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The downing of Malaysia Airlines flight MH17 threatens to escalate a tense, months-long stand-off between the west and Russia over Ukraine to dangerous new levels.
As Moscow and Kiev traded accusations about who was responsible, the US pointed the finger squarely at Russian-backed separatists in east Ukraine for firing the missile that destroyed the plane.
The incident is galvanizing opinion in the EU, which has so far lagged behind the US in its willingness to impose tough economic sanctions on Russia. In the wake of the disaster, more hawkish European capitals launched a fresh push for quicker and broader new measures.
Asked about possible further sanctions, US President Barack Obama said on Friday the crash was "a wake-up call for Europe and the world that there are consequences to an escalating conflict in eastern Ukraine".
Moscow could end up facing more concerted western pressure to end its support for the eastern rebels. In the meantime, the disaster has changed – if temporarily – one of the prevailing dynamics of the Ukraine crisis: a Russian leader who has until now called most of the shots and succeeded at dividing western governments with ease suddenly appeared on the back foot.
"The context for yesterday's horror is clear: separatist forces – backed by the Russian government – continue to destabilize Ukraine and undermine the efforts of Ukraine's elected leaders to build a democratic Ukraine," Samantha Power, US ambassador to the UN, told an emergency session of the Security Council. "If President Putin continues to choose escalation over de-escalation, the international community will continue to impose costs on Russia."
With some legal experts suggesting the plane's downing could be classed as a war crime, Russia – and President Vladimir Putin – risked becoming a pariah.
Others speculated, more hopefully, that the tragedy could shock Russia and the international community into diplomatic action to find a way to end the fighting in eastern Ukraine.
Angela Merkel, the German chancellor, said there was "no alternative to a political and diplomatic solution to the crisis" – although she admitted this would be a "difficult path".
But analysts warned that if further proof emerges linking the separatists to the disaster, Mr Putin stands to face severe international opprobrium.
"Russia is likely to face a major political and media campaign reminiscent of the 1983 shooting of the Korean Air Lines airliner . . . which ushered in the most dangerous period of the Cold War after the Cuban missile crisis," wrote Dmitry Trenin, head of the Moscow Carnegie Center, an arm of the US think-tank.
Moscow was treading cautiously on Friday. Mr Putin and foreign minister Sergei Lavrov pointedly refrained from saying outright that the rebels had not shot down the aircraft.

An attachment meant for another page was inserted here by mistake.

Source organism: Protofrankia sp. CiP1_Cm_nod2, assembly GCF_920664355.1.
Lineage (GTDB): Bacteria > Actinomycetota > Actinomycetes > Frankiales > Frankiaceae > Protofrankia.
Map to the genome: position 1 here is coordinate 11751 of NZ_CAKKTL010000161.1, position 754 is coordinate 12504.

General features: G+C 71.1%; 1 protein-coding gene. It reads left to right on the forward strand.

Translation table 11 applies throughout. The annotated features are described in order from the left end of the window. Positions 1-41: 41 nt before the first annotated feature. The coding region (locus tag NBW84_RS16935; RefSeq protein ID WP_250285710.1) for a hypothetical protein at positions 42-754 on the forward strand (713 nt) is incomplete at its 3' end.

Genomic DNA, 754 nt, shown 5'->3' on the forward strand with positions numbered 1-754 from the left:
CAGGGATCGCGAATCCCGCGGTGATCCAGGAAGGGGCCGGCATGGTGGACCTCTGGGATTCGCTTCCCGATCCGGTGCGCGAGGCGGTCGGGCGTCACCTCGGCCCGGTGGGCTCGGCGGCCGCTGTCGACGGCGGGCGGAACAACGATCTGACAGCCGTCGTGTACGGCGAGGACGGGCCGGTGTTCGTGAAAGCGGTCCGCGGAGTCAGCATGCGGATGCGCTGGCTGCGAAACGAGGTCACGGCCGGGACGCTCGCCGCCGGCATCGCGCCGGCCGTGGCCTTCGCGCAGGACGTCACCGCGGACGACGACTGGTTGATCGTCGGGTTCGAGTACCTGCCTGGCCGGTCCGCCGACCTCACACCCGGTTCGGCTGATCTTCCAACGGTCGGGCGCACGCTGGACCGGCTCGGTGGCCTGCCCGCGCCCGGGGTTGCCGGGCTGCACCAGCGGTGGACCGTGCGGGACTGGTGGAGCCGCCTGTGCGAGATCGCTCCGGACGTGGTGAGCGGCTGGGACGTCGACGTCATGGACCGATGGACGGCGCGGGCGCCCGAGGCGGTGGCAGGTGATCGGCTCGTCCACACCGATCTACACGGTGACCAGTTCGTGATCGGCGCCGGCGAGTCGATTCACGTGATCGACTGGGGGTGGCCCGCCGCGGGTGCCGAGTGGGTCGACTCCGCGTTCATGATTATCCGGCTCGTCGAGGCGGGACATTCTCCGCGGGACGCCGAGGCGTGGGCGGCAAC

They said only that Ukraine was "responsible", because the disaster would not have happened if Kiev had not ended a ceasefire with the eastern insurgents. Foreign diplomats in Moscow said their Russian counterparts were using the same argument.
Russia also insisted it would not demand to lead the crash investigation. Vitaly Churkin, its ambassador to the UN, called for an international commission to be set up under the UN International Civil Aviation Organization. It resisted calls from the rebels for the plane's black box recorders to be brought to Moscow.
One senior Russian foreign ministry official said that, if handled well, joint efforts to investigate the crash fairly could present a new opportunity for a political solution to the Ukrainian conflict. But, he added, this depended on a "more flexible attitude" from Ukrainian President Petro Poroshenko "which we're not seeing so far".
A source with knowledge of Russian government discussions said the attack had narrowed Moscow's room for manoeuver over Ukraine.
"Following the US sanctions, they were going to focus on rallying the country around the government – the message was to focus on keeping the economy afloat despite all this external pressure, and for that you would have needed quite a bit of patriotic, anti-western rhetoric," he said. "But this awful incident is going to strengthen those in the west who want to punish Russia further, so now Putin needs to demonstrate at least some kind of co-operative stance."
The foreign ministry official conceded Moscow would "need to be very watchful for our relations with Europe".
European diplomats said there had already been a push at a meeting of EU ambassadors on Thursday evening to speed up agreement on a new list of targets for "enhanced" sanctions. More hardline EU members were expected to press their case at a foreign ministers' meeting on Tuesday.
"It can only accelerate the European move towards sanctions against Russia," said a diplomat from a central European country.
Meanwhile, calls continued in the US for Washington to stiffen European resolve. "With almost everything we know right now, you have to say that Putin is largely responsible," said Peter King, Congressman from New York.
"I think it's important for the president to step up today and mobilise western support [for] economic sanctions, severe economic sanctions. And the fact that so many Europeans have been killed, again, may give them more impetus to get involved."
Additional reporting by Geoff Dyer in Washington and Stefan Wagstyl in Berlin